The logical relationship test States the following:

“[C]ourts have permitted a variety of obligations to be recouped against each other, requiring only that the obligations be sufficiently interconnected so that it would be unjust to insist that one party fulfill its obligation without requiring the same of the other party.” In re Madigan, 270 B.R. at 755; Cooper v. Soc. Sec. Admin. (In re Cooper), BAP WW-23-1098-CBS, 12 & fn. 6, 7, & 8 (B.A.P. 9th Cir. Jan. 16, 2024) [unpublished]

In Cooper, a former Boeing worker suffered an injury on the job and began receiving workers compensation. He was later determined to be totally disabled, and started to receive workers compensation benefits in addition to a pension. Eventually, he filed his Chapter 7 petition, while he continued to receive uninterrupted SSDI benefits. Through a paperwork glitch, the fact that he was receiving workers compensation was not communicated to the Social Security administration, and eventually SSDI came to the debtor with a $73,000 bill for payments that it would not have made, had it been aware of the workers’ compensation payments.

The court noted that the debtor was not responsible for the paperwork glitch; he had notified the Social Security Office in Washington State of the debtor’s workers compensation case, but that information was never communicated to the primary office in Richmond, California. Nevertheless, the court concluded that the disability both before and after the Chapter 7 petition was the same; that there was a “logical relationship” between the pre-petition overpayments and the post-petition paid benefits; and therefore, under that therefore, the doctrine of “logical recoupment,” the debtor’s post-petition could be reduced, to offset the pre-petition overpayments.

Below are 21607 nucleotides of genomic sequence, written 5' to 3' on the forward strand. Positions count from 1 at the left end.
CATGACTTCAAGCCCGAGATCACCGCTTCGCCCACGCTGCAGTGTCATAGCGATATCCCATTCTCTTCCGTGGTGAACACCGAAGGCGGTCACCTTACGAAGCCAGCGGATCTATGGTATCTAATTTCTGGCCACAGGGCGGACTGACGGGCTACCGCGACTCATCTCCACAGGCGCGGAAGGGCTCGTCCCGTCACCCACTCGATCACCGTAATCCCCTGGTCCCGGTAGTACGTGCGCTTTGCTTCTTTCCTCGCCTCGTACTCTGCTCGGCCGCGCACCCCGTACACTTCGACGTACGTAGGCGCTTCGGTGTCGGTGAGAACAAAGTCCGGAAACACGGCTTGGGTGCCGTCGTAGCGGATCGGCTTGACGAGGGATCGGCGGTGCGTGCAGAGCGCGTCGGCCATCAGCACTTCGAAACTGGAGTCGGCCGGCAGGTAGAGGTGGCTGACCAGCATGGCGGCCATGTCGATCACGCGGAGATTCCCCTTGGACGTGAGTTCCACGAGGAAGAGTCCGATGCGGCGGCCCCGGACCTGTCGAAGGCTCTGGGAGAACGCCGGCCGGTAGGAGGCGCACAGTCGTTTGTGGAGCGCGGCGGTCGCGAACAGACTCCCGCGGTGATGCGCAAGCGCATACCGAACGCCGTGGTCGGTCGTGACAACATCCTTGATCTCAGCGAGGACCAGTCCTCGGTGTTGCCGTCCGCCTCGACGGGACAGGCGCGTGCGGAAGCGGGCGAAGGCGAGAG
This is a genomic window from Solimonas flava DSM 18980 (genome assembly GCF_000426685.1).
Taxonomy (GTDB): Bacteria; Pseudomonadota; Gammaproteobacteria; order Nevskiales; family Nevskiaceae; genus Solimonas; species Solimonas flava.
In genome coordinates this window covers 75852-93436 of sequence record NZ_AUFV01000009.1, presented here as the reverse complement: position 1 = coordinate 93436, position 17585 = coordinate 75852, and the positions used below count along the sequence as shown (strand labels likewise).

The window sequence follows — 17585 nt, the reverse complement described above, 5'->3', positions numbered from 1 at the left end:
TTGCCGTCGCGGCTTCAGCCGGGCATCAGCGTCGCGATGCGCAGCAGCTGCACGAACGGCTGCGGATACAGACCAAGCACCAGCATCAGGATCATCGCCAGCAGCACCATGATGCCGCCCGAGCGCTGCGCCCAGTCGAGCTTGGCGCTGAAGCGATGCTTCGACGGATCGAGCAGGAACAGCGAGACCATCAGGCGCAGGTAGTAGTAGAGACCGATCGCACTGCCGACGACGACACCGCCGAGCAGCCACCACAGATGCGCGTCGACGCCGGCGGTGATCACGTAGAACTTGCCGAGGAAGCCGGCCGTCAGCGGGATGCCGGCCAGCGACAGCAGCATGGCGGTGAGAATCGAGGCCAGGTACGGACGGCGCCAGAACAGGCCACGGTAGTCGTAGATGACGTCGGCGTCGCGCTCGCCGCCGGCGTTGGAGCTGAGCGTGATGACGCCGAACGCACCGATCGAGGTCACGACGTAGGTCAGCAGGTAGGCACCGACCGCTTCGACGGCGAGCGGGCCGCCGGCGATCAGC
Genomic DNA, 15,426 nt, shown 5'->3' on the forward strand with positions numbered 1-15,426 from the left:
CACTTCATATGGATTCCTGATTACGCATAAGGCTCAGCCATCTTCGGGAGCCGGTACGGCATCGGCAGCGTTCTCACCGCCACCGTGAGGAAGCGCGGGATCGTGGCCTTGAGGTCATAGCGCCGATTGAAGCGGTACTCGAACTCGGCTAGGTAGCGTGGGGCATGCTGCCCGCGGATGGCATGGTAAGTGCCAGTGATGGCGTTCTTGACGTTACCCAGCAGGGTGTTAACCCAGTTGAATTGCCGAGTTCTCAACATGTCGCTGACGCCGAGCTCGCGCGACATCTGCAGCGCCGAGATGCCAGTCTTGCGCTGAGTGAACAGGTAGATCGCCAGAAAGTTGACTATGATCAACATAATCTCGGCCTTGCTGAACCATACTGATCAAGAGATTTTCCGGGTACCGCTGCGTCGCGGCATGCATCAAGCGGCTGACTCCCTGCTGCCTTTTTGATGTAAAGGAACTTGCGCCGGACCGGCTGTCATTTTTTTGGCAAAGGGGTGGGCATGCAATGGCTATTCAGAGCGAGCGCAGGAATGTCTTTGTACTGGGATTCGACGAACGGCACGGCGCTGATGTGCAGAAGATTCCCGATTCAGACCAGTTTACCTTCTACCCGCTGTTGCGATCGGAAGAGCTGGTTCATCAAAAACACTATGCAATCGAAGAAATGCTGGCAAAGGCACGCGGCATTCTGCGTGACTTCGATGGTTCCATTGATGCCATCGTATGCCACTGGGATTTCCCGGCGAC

Cooper is an “unpublished” opinion, so it is not authority for the proposition that it cites, but it does cite to numerous published opinions that provide for “equitable recoupment.”

 

THIS ARTICLE DOES NOT CONSTITUTE LEGAL ADVICE; PLEASE CONSULT WITH AN ATTORNEY

THE LIMITS OF CALIFORNIA LAW IN THE MORTGAGE REFINANCE CONTEXT

THE LIMITS OF CALIFORNIA LAW IN THE MORTGAGE REFINANCE CONTEXT

A recent decision by no less than the California Supreme Court points once again to the difficulty of trying to sue National Banks under California law.

In Sheen v. Wells Fargo Bank (2002) 12 Cal.5th 905, 290 Cal. Rptr. 3d 834, Plaintiff Borrower refinanced his home, using the equity to acquire 2 loans from Wells Fargo. A few years later, borrower experienced financial problems, and sought to refinance. He asked the bank to renegotiate the loan.

Borrower sent in an application, to which Wells Fargo responded, without specifically addressing the modification question. Plaintiff understood the response to mean that Wells Fargo would not foreclose. Eventually, Wells Fargo sold the loan to a secondary lender, who foreclosed.

The California Supreme Court framed the basic question as follows: